Almost all deer species travel in herds. The largest member of the family, the moose, is one of the few exceptions. They are very strong animals that can manage on their own. This is why they do not work together. It is widely believed that tortoises must be kept in pairs. But the truth is that over half of the tortoise species are solitary. Tortoises are slow. Forming groups will only make things harder for them, as they can easily be spotted by predators.

Did you know?

Killer whales are some of the most brilliant hunters. They team up in groups consisting of over 40 members. They hunt other fish species by distracting and separating them from their groups. Once the group gets smaller or the prey is alone, it is just a cakewalk!

Wolves form highly developed teams. They use every possible movement to send messages to other wolves on the team. A wolf will even die for its pack members.

Animals and insects also work together with plants and trees. The zebra swallowtail butterfly is dependent on pawpaw trees. It lays its eggs on the leaves of the tree, which are toxic to other animals. Caterpillars, as they grow, consume these toxic leaves, which do not affect them. Predators will leave them alone due to the toxins in the caterpillar's body. Butterflies help the trees reproduce through pollination.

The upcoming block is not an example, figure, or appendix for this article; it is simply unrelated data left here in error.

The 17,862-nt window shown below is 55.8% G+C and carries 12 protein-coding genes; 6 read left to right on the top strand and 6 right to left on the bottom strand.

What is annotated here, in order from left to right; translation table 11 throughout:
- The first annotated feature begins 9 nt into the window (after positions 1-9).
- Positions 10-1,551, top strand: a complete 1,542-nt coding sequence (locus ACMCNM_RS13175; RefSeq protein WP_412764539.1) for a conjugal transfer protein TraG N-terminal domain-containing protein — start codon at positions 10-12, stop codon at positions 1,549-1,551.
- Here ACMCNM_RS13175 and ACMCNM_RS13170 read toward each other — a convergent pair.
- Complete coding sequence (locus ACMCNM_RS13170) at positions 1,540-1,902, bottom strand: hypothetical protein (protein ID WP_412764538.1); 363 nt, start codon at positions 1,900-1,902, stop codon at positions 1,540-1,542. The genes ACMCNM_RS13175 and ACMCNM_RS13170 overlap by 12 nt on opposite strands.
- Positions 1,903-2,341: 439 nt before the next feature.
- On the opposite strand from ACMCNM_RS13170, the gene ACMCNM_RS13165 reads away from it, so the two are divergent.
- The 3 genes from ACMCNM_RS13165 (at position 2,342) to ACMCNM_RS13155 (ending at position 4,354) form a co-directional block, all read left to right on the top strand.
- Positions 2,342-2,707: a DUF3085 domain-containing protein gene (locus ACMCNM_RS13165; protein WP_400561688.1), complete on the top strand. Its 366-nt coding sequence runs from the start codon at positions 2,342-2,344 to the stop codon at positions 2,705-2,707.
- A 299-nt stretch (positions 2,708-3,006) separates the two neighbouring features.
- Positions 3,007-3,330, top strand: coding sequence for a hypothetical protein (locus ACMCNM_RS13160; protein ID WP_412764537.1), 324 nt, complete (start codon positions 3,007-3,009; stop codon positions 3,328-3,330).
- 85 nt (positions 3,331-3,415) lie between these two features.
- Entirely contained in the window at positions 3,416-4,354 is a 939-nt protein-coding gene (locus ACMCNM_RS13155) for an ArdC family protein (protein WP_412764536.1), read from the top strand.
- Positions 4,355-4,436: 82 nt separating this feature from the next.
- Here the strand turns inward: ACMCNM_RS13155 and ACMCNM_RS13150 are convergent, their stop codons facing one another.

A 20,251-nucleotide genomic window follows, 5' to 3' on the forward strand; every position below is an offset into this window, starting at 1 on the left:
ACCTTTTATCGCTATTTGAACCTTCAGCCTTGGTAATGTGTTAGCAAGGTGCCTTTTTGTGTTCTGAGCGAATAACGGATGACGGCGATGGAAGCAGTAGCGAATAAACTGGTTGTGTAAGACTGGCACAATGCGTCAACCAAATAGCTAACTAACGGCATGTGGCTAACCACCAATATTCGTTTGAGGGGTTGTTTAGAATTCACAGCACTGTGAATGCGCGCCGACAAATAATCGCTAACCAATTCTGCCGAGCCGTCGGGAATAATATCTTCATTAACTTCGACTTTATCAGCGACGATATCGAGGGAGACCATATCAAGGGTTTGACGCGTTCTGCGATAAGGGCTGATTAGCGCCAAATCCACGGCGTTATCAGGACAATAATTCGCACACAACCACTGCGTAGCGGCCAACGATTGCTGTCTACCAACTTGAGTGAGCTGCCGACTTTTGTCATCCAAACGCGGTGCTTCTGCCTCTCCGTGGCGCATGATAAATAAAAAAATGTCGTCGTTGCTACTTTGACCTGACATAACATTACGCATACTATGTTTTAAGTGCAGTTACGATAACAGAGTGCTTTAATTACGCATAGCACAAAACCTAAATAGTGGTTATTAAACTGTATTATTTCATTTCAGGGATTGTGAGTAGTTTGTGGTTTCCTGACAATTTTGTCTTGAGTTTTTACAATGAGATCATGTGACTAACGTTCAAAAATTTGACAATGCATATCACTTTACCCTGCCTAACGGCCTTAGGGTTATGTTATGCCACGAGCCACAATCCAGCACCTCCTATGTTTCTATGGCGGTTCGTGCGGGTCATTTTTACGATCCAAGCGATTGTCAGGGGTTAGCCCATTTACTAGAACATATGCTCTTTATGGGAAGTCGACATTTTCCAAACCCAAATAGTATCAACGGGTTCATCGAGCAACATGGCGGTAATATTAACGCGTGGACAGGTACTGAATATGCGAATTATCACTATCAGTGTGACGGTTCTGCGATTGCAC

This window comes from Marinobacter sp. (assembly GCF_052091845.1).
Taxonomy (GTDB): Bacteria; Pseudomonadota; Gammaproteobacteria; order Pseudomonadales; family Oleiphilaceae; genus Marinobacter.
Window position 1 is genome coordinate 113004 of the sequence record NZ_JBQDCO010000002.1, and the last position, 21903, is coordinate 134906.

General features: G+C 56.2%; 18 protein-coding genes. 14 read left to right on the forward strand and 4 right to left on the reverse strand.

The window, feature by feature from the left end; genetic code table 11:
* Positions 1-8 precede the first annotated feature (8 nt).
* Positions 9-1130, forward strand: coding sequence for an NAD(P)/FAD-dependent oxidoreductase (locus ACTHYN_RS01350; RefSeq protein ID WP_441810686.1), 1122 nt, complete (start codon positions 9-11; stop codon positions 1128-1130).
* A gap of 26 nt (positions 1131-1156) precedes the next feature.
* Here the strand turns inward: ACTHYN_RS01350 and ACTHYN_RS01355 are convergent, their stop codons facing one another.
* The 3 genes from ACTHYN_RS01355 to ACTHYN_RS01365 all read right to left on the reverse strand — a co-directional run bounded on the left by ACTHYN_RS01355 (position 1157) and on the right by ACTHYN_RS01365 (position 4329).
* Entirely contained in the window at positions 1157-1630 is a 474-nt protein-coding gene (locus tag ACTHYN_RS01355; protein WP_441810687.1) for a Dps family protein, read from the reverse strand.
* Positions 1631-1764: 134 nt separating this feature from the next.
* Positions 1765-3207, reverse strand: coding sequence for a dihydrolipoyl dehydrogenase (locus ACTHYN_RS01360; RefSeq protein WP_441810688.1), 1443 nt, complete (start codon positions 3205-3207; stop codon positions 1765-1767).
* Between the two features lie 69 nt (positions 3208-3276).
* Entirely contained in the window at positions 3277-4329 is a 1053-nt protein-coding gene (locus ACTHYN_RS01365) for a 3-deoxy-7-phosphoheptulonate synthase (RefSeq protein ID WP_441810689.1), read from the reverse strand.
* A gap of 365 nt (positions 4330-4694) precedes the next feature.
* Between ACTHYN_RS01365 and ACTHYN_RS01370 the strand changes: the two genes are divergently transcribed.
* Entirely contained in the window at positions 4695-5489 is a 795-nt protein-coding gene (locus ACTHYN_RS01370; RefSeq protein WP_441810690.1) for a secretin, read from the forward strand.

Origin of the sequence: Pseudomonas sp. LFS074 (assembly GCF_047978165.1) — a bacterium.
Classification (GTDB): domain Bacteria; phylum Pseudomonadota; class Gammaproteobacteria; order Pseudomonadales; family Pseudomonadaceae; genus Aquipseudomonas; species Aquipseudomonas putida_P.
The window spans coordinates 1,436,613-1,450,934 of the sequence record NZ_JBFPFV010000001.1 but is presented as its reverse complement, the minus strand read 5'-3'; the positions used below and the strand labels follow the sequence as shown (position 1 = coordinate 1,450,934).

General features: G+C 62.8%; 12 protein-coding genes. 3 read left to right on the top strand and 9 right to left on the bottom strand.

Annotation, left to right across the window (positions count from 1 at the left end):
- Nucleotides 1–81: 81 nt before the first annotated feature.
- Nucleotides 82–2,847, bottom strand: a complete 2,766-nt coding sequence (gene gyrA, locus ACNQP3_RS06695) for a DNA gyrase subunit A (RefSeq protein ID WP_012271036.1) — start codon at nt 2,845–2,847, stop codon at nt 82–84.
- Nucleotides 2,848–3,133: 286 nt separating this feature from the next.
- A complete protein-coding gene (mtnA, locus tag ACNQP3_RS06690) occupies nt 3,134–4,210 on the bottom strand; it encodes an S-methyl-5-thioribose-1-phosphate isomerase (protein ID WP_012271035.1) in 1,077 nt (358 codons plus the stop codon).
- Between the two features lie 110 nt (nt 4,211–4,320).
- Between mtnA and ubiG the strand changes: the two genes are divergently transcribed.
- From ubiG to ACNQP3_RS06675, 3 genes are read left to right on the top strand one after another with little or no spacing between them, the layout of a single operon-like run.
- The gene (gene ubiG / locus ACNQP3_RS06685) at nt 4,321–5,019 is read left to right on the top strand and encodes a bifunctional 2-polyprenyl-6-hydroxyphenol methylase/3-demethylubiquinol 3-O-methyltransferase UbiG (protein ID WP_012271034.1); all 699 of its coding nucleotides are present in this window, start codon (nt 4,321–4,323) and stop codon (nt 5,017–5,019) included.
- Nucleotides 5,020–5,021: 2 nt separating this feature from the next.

Team formation and working together are also observed in eukaryotes, like fungi. Curvularia protuberata builds a mutual relationship with panic grass. Panic grass is able to grow and survive in extremely hot temperatures with the help of this fungus, which gives a heat-tolerant virus to the grass. The grass provides all the necessary nutrients for the fungus.

Here at Kidadl, we have carefully created lots of interesting family-friendly facts for everyone to enjoy! If you liked our suggestions for animals working together, then why not take a look at what animal is a Leo, or animal and plant cells for kids.

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Written by Christian Mba

Bachelor of Science specializing in Computer Science

Christian Mba picture

Christian MbaBachelor of Science specializing in Computer Science

Christian Mba is an experienced blogger and content writer with over a decade of experience. He holds a Bachelor of Science degree in Computer Science from Nigeria and has a keen interest in Python programming. Along with his writing and blogging expertise, he is also an SEO specialist with more than six years of experience. Chris, as he is commonly known, has a passion for music and enjoys playing the piano.